You can undertake the quick survey at www.haveoursaywilloughby.com.au or sent an email (attention Meredith Paterson via: email@willoughby.nsw.gov.au

Closing date for suggestions is 8am Monday 20th June 2016.

If you have any questions, ring Council on 9777 1000

 

 

 

Illuminated signs -Boundary Road

There is a DA application that the Department of Planning has put forward as part of ‘Major Projects’ that closes this Monday to turn the two large advertising signs under the Boundary St Railway Bridge digital.

It looks like only RMS has made a submission yet and that neither Willoughby or Ku-ring-gai Council have made one yet (I have emailed our West Ward and Middle Harbour Councillors this afternoon).

The RMS submission, which opposes the sign on one side, also looks like it was made by someone who was at their desk and doesn’t know intimately how that whole section of road operates at present like we locals do, and consider all the safety issues with this intersection and how dangerous it would be to create an additional distraction right at this already complicated traffic location.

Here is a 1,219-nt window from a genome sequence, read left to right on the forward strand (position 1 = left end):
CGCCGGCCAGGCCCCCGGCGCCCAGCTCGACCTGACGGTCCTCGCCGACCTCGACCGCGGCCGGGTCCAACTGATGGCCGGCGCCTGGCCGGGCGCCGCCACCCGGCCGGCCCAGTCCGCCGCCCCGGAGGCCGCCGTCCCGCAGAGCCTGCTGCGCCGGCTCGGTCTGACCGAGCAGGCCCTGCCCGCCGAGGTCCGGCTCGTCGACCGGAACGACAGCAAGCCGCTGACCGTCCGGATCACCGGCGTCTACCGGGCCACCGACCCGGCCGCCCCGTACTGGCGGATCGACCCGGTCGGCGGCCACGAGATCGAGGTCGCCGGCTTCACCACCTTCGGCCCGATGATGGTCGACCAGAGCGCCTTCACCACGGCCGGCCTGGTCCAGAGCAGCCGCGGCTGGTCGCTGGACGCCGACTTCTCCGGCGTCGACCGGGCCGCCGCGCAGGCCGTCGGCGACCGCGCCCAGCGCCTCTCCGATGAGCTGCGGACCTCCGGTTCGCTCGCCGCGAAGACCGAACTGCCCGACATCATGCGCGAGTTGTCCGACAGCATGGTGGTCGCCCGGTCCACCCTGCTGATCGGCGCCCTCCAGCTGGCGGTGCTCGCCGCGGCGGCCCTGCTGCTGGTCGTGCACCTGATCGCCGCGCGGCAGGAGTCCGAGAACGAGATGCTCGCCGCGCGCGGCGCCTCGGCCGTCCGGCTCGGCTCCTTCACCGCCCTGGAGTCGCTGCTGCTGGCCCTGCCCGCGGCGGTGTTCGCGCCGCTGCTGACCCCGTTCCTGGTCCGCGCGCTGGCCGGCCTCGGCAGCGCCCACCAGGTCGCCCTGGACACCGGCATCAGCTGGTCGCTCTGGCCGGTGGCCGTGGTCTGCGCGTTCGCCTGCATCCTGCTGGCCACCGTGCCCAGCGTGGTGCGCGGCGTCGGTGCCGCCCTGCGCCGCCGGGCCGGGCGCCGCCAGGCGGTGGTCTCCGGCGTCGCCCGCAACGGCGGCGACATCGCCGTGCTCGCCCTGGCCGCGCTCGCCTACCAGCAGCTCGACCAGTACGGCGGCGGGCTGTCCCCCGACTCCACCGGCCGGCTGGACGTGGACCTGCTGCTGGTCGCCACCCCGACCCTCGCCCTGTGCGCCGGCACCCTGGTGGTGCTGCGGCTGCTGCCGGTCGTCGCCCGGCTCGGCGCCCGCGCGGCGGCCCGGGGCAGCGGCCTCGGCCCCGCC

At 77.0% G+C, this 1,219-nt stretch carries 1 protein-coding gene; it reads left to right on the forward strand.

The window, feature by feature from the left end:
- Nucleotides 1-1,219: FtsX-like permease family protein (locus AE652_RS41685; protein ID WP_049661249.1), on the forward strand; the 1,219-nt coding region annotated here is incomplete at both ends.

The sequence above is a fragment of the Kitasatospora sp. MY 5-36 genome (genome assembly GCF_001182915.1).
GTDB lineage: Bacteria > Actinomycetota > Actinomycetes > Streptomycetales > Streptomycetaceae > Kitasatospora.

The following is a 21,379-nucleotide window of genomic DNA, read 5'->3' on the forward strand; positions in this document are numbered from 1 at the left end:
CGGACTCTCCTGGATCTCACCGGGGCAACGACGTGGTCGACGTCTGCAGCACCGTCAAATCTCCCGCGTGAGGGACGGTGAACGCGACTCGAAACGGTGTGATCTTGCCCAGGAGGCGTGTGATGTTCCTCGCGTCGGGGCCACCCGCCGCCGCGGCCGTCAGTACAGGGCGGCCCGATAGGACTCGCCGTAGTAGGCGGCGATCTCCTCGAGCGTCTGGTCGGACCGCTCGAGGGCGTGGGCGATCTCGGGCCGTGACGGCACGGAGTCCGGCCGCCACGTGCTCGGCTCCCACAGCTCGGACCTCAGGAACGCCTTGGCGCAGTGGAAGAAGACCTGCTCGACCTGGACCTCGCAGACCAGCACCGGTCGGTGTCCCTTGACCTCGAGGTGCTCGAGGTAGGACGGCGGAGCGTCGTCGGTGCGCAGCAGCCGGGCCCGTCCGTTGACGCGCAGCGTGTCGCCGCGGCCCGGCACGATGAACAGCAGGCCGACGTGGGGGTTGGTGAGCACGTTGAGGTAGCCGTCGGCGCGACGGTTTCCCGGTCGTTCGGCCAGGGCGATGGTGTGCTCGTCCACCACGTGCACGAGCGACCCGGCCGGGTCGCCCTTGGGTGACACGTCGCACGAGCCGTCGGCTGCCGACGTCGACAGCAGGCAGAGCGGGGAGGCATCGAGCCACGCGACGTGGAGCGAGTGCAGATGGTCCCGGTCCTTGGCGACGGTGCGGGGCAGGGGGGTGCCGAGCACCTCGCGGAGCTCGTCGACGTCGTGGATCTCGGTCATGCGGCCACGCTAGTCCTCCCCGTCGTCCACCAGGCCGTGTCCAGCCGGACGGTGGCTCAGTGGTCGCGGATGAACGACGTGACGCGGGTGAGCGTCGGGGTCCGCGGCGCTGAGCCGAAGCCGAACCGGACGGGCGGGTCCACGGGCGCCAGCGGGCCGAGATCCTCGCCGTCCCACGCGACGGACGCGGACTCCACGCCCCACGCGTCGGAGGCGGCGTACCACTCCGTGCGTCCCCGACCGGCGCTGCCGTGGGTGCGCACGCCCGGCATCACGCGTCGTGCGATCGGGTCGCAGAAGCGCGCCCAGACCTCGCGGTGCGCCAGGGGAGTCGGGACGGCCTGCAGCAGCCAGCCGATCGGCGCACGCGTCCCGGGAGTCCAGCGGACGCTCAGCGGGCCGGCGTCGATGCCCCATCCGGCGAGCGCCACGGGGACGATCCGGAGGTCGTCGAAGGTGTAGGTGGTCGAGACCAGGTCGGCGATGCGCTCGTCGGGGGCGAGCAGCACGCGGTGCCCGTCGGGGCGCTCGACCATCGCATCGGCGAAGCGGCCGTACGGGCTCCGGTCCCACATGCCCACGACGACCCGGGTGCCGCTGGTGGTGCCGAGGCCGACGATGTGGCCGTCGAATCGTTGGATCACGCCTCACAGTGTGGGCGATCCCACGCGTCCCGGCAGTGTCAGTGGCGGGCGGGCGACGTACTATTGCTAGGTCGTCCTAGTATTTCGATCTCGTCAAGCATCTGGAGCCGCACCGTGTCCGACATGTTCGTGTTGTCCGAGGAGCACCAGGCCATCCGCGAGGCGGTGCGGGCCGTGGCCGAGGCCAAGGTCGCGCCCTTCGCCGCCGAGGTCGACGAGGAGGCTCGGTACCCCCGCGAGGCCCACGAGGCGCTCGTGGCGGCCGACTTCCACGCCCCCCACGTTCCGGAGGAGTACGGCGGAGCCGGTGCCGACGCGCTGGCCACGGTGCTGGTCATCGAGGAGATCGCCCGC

I know there is lots happening but it would be good if our Progress Associations or individual members could put in submissions, even if just a quick sentence re the related safety issues to ensure that there is proper representation on the issue. I am concerned to ensure that because it is on the boundary of two council areas and the boundary of two progress associations and made at a time when people are focussed on the amalgamations that  it does not get missed by all. If you consider that there are safety issues can you please put in a submission on behalf of the Progress Associations and/or as individuals by the closing date on Monday.

It is quick and easy to make an electronic submission at the following link (the Railbridge DA is second down on the list) or go to Dept of Planning website and ‘major projects’ and put in ‘Willoughy’:

http://majorprojects.planning.nsw.gov.au/index.pl?action=search&page_id=&search=&authority_id=569&search_site_type_id=&reference_table=&status_id=&decider=&from_date=&to_date=&x=58&y=12

To give you a summary of some of the issues, here is a copy of my submission: